Let The Players Play, Let The Coaches Coach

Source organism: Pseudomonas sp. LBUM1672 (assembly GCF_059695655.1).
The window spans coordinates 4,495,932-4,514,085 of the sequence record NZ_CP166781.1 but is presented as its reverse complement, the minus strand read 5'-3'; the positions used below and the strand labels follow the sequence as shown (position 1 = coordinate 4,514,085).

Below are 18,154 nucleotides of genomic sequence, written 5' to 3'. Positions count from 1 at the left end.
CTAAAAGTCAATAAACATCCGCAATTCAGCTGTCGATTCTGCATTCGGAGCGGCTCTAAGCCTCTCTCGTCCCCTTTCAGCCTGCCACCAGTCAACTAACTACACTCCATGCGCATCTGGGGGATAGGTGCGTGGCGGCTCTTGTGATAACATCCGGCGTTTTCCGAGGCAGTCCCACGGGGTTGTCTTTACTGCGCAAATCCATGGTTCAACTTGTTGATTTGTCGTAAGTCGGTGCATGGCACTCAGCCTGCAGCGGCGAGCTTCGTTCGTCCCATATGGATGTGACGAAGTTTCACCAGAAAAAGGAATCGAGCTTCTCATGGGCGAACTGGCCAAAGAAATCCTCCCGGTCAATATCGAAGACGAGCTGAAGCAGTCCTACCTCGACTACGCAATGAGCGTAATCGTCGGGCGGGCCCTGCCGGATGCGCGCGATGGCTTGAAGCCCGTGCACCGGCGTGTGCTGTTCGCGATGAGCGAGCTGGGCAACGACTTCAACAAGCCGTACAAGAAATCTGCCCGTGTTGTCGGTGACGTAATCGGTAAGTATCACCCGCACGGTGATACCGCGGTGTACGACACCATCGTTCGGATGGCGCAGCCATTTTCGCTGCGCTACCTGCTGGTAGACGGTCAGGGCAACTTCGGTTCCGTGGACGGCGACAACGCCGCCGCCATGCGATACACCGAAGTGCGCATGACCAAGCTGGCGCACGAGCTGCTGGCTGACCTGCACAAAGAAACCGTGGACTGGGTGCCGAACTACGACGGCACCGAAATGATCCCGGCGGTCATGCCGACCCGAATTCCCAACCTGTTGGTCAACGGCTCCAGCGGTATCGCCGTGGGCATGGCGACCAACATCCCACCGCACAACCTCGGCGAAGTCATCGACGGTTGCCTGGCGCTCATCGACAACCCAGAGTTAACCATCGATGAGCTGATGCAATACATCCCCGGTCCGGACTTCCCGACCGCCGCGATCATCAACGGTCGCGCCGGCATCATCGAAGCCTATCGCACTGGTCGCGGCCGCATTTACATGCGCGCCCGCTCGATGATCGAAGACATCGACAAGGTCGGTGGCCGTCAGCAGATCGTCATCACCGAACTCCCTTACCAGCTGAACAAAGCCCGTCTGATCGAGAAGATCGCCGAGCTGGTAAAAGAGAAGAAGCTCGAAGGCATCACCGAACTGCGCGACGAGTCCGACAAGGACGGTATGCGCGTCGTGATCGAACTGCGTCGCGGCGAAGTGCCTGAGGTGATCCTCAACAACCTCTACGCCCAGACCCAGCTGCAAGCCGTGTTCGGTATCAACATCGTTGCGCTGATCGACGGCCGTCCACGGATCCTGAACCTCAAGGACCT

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The drive for an athlete to succeed is affected by the player’s relationship with their coach. For Rosie Ferguson, J. Peter Billings was a handsome coach whom Rosie was deeply attracted to. When referring to Peter, Rosie, “basked in his attention and tried to play so well and so hard that he would stay” (6), hoping she could perform to her best level just to keep Peter engaged in her matches. In Crooked Little Heart, and many times in literature such as in Golden Boy, both the play and movie, athletes perform for the hope to be recognized by their coach. Rosie and her doubles partner Simone Duvall occasionally received attention from Peter if his boys played in the same tournament. But if Peter’s boys were not competing in the same tournament as the girls, Peter would not show up for the match. Because Rosie was looking for more attention, she invested herself into Luther, a man who watched every match of hers from a distance, and eventually became a second “coach.” In the play Golden Boy, Joe Bonaparte proved to his manager, Tom Moody, that he could fight having no prior experience as a professional boxer. Joe had the motivation and the will-power to gain attention from the doubtful Tom Moody. Unconvinced too was Tom Moody in the movie, Golden Boy, as no-name Joe asks for a chance to prove himself as a fighter. Rosie and Joe both wanted a chance to succeed in their athletic careers and show their coaches what they could do. Rosie had a difficult relationship with her coach, Peter, just as Joe had a difficult relationship with his manager, Tom. Every summer, Peter would leave, “to accompany his two best boys to the nationals back east” (102), and Rosie would be down in the dumps while he was gone. Rosie cherished Peter and hated... ... middle of paper ... ..., and many times in literature such as in Golden Boy, both the play and movie, athletes perform for the hope to be recognized by their coach. The drive for an athlete to succeed is affected by the player’s relationship with their coach. For Rosie, Peter was a handsome coach she was attracted to, but wasn’t always there when she needed him. Because Rosie was looking for more attention, she invested herself into Luther who became a second “coach” and took his advice to improve her skills. In Golden Boy, Joe Bonaparte proved he could fight having no prior experience as a professional boxer. Joe had the motivation and the will-power to gain attention from the doubtful Tom Moody and proved himself a true fighter knocking a man dead. Rosie and Joe both wanted a chance to succeed in their athletic careers and their relationships with their coaches enhanced the opportunity.

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